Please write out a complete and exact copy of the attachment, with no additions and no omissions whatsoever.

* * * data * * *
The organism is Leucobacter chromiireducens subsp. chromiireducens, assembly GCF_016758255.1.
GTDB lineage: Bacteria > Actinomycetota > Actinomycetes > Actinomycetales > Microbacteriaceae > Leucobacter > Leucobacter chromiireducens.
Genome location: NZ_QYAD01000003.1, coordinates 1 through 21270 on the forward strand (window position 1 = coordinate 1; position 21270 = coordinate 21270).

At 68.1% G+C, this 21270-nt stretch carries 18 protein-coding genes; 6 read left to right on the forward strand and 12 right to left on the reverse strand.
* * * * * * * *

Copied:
The organism is Leucobacter chromiireducens subsp. chromiireducens, assembly GCF_016758255.1.
GTDB lineage: Bacteria > Actinomycetota > Actinomycetes > Actinomycetales > Microbacteriaceae > Leucobacter > Leucobacter chromiireducens.
Genome location: NZ_QYAD01000003.1, coordinates 1 through 21270 on the forward strand (window position 1 = coordinate 1; position 21270 = coordinate 21270).

At 68.1% G+C, this 21270-nt stretch carries 18 protein-coding genes; 6 read left to right on the forward strand and 12 right to left on the reverse strand.